The Dutch greenhouse vegetable market shows very different price curves per vegetable. For example, last week the price for large TOV dropped by 50%. The cucumber market is starting to recover. This is due to Spain falling away and the improved weather condition in Western Europe.
The balance between supply and demand in the bell pepper market has been healthy for a remarkably long time. In contrast, aubergines have found themselves in a difficult situation in the market since the very first day. Ton van Dalen, Director of the Dutch Cooperative Growers Association, Best of Four, takes stock.
"The loose tomato season began better than it did in 2018. There were, however, increasing supplies and large import volumes. These factors resulted in prices quickly going into a downward spiral," he says. "In recent weeks, we have seen prices fluctuate slightly."
"They are between €0.35 and €0.55 per kg. We are not yet on the 2017 level in terms of price. However, we were about four cents above the 2018 price per sorting. The price for Class A was €0.60, and for Class B, it was €0.57. This was up to week 27."
"The year started better than last year for vine tomatoes too. There was, however, large supply and disappointing demand. This imbalance meant prices soon came under pressure early in the year. We saw minimal improvement in May and June. Prices were at €0.40 for large TOV. This is still €0.04 better than in the same period last year," Ton says.
"Recently, we have also seen high production volumes. The price is also under pressure, thanks to this. There was a revival at the end of week 26 and the start of week 27. After this, we saw the price of large TOV more than halved in week 27. They dropped to €0.35 per kg."
"The cucumber season started badly in terms of price. This, after an exceptionally good 2018. The cucumber acreage in the Netherlands has remained practically the same as in 2018. However, a lot of cucumbers - much more than usual - were planted in Spain. The weather also did not stay really hot in that country for long. These two factors made for dramatic prices up to week 26," the Association's Director continues.
"Spain did, however, fall away and the weather in Western Europe improved. These two factors resulted in a significant increase in consumption. Therefore, we have since seen net prices of €0.30 and €0.40 per piece. We can look forward with confidence to the second half of the season. This is thanks, in part, to the summer changes that are now in full swing. Along with this, there is the associated limited remaining supply."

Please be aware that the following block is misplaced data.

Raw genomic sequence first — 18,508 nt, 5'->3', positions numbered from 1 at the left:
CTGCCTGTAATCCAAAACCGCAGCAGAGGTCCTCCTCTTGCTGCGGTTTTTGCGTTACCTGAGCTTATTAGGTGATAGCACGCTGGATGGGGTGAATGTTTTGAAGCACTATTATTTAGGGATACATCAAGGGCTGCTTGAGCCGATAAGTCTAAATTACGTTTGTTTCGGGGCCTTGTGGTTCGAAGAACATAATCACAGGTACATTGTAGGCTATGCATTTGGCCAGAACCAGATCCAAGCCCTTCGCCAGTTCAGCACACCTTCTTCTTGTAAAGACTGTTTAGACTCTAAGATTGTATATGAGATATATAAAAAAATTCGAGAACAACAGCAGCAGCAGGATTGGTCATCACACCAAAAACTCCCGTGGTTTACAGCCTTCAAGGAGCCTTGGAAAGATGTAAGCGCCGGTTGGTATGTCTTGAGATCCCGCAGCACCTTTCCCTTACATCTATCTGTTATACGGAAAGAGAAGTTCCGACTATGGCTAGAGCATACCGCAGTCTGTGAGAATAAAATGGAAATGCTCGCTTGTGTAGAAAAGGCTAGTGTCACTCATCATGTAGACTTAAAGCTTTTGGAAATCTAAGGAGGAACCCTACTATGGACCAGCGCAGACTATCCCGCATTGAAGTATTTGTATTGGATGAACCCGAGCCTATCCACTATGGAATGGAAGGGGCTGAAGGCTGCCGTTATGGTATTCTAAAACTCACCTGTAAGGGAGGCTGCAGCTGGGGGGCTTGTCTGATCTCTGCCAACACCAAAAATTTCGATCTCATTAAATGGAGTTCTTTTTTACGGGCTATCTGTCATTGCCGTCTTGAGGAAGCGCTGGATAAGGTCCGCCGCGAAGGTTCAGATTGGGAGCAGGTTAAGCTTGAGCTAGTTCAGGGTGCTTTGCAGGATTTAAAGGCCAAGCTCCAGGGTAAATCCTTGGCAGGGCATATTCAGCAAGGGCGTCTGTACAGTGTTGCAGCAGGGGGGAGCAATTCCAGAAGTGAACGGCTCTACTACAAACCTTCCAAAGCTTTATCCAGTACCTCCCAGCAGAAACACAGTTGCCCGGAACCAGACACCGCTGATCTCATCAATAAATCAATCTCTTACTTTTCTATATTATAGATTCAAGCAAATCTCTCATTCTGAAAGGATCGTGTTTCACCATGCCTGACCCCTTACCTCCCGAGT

"As mentioned, the first three weeks of the season were dismal. Although it was better than in 2018. Or rather, it was even worse then. Spain chose to have many growers in the 'early' segment. This choice resulted in production in that country drying up quickly already. The products that were still coming from there were of inferior quality. This means they stopped earlier than usual," Ton explains.
"This, in turn, resulted in the correct balance between supply and demand on the market. From then on, prices rose to a good level. These have been maintained up to present. The prices do drop from time to time. This decline happens when a large volume is being produced. However, these prices quickly recover to the correct formation. We can then also say there is confidence in and for bell peppers."
"For aubergines, it has been a very tough market situation from the get-go. There has not only been a considerable - too much - expansion in Spain. There has also been a lot of production in that country. This has caused the market to be out of wack. There were only a few weeks when the prices recovered slightly. They then dropped again. We would normally have a better market situation in a few weeks. Let's hope that will actually happen. Then, we can at least make something of the season," concludes Ton.